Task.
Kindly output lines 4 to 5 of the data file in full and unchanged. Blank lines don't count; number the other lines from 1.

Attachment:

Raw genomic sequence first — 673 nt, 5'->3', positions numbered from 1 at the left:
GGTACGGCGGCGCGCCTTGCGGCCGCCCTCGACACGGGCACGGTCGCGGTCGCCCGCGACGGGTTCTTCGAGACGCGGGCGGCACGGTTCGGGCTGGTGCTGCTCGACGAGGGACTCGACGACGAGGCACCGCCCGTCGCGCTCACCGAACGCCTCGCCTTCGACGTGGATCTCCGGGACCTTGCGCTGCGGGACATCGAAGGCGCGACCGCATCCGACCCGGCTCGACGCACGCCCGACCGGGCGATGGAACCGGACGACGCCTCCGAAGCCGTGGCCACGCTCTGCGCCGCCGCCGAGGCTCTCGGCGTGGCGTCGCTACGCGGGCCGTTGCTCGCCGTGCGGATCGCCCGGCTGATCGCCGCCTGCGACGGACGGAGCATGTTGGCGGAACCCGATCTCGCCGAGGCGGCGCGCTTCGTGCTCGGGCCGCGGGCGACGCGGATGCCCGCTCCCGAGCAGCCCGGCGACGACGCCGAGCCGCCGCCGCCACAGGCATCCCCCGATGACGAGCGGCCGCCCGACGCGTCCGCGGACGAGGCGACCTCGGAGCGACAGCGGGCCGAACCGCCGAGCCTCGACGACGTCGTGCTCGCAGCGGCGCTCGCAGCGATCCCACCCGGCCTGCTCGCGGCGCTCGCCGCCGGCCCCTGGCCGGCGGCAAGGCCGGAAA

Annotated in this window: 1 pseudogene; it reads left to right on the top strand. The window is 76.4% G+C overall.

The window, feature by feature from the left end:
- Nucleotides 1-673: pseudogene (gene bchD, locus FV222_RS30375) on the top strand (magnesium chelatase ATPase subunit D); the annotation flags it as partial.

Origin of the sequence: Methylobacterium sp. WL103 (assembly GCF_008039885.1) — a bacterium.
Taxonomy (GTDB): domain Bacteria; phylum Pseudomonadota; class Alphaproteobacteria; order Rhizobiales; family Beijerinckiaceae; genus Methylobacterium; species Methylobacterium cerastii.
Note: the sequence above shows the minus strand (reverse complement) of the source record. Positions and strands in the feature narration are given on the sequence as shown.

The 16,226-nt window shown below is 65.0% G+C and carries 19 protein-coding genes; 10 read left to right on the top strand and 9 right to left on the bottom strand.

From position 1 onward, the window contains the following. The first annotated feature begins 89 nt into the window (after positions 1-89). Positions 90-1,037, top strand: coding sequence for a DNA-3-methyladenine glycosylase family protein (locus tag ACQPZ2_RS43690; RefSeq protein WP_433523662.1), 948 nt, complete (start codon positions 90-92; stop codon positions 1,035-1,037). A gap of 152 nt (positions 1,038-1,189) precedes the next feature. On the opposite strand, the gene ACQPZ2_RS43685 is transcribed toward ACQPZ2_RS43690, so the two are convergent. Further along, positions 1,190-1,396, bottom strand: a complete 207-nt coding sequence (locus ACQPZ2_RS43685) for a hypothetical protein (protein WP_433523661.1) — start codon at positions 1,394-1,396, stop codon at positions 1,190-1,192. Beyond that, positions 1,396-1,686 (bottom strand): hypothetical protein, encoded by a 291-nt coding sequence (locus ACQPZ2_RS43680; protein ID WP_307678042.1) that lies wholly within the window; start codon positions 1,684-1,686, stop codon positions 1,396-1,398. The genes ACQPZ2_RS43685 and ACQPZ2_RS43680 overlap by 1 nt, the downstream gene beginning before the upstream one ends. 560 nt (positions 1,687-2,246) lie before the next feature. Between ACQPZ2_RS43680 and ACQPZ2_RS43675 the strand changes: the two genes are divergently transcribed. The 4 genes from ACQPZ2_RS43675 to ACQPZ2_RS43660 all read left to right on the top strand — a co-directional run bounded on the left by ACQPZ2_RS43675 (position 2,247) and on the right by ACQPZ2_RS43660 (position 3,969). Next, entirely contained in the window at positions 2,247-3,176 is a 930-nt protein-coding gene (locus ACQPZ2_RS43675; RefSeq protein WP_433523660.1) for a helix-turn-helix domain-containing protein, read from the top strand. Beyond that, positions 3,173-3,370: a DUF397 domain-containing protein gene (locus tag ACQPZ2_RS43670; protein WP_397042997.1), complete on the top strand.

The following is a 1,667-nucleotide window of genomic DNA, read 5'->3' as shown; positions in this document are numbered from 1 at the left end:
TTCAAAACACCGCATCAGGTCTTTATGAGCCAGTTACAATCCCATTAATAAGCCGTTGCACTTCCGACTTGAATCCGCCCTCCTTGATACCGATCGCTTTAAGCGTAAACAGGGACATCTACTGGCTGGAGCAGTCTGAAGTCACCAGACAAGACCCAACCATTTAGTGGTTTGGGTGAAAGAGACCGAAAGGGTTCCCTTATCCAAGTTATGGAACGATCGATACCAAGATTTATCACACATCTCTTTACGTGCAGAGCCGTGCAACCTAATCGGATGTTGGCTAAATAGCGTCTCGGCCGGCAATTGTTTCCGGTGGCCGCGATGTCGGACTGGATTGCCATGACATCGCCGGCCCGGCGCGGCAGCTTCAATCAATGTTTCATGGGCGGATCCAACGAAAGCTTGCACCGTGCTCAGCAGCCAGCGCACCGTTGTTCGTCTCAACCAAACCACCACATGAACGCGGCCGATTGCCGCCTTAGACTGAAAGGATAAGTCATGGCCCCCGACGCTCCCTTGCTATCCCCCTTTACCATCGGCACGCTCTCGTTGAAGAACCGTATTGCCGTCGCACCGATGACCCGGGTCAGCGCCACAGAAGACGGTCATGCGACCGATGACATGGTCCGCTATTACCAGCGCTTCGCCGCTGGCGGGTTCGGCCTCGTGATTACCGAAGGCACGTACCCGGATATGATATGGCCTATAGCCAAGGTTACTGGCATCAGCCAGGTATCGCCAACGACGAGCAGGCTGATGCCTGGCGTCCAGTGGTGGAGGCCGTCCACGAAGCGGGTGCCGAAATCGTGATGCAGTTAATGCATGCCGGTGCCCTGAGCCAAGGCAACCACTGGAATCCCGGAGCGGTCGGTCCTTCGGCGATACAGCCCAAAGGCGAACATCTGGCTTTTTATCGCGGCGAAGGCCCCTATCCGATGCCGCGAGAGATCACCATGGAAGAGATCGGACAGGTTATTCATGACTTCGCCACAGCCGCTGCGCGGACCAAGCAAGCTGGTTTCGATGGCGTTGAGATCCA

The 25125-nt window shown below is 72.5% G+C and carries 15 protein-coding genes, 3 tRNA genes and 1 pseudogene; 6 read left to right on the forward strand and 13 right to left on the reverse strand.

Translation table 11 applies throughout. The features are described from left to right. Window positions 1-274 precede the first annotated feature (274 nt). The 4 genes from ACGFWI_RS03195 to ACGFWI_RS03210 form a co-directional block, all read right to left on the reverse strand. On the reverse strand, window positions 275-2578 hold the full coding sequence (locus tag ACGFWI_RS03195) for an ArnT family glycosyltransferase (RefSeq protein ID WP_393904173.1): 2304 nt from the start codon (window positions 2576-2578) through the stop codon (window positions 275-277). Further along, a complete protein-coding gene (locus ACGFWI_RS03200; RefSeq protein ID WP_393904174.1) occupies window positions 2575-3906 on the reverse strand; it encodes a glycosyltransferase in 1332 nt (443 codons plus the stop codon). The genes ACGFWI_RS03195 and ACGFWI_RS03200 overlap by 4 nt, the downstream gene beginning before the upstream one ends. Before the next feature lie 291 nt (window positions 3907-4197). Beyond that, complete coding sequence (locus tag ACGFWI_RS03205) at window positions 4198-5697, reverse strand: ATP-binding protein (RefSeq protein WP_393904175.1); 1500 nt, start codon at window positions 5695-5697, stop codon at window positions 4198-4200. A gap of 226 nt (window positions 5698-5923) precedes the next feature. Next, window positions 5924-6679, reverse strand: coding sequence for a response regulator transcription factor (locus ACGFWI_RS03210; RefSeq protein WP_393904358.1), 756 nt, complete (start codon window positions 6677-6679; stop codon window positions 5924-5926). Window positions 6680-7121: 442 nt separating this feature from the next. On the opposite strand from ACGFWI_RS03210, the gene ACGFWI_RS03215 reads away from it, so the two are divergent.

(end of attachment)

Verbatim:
The window, feature by feature from the left end:
- Nucleotides 1-673: pseudogene (gene bchD, locus FV222_RS30375) on the top strand (magnesium chelatase ATPase subunit D); the annotation flags it as partial.